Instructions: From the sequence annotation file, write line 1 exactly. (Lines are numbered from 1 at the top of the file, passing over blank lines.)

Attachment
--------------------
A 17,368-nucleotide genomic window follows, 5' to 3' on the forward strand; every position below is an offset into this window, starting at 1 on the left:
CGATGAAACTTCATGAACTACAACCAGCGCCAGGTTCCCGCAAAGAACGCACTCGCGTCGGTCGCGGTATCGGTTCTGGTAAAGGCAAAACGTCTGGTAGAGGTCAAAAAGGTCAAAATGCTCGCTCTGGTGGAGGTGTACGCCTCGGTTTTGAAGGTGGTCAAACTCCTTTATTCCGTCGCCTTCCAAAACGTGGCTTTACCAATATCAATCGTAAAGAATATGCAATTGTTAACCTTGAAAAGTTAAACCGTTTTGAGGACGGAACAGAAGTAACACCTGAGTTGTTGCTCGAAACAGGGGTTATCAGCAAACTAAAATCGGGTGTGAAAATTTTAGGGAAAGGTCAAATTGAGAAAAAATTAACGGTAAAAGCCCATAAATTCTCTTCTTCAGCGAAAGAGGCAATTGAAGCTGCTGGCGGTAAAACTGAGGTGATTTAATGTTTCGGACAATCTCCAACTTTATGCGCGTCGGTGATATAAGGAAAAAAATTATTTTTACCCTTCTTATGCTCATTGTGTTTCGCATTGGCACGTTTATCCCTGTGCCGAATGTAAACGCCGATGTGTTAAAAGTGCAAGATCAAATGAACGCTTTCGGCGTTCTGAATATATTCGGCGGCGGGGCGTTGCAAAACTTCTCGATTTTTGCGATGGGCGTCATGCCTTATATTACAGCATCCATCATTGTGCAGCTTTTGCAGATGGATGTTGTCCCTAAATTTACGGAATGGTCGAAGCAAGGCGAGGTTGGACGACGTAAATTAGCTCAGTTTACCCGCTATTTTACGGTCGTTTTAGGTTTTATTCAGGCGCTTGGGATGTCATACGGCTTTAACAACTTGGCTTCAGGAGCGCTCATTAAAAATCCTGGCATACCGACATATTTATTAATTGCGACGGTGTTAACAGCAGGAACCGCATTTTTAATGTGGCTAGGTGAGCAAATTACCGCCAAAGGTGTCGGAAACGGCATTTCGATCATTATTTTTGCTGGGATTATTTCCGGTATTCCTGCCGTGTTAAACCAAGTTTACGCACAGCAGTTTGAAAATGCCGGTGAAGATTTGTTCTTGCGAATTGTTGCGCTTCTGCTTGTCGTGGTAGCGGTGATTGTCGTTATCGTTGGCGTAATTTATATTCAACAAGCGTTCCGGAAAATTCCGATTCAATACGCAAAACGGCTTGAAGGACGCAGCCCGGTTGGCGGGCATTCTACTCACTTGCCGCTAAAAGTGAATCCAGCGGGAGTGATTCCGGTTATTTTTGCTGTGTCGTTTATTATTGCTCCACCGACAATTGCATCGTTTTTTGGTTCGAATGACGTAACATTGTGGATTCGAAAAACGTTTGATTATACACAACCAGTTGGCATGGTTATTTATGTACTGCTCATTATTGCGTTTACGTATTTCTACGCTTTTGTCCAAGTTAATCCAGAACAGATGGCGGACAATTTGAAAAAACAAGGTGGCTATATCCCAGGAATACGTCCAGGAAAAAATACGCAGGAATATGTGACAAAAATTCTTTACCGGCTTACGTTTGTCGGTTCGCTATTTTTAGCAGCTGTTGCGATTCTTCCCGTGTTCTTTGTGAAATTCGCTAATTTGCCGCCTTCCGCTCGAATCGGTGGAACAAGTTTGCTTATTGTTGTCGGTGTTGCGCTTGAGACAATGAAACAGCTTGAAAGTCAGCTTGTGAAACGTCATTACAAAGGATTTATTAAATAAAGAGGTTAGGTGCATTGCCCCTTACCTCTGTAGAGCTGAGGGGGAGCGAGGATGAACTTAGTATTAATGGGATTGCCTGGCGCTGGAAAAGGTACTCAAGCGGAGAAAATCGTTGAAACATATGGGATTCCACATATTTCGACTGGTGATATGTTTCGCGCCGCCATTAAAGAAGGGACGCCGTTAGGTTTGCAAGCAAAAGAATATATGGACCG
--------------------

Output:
A 17,368-nucleotide genomic window follows, 5' to 3' on the forward strand; every position below is an offset into this window, starting at 1 on the left: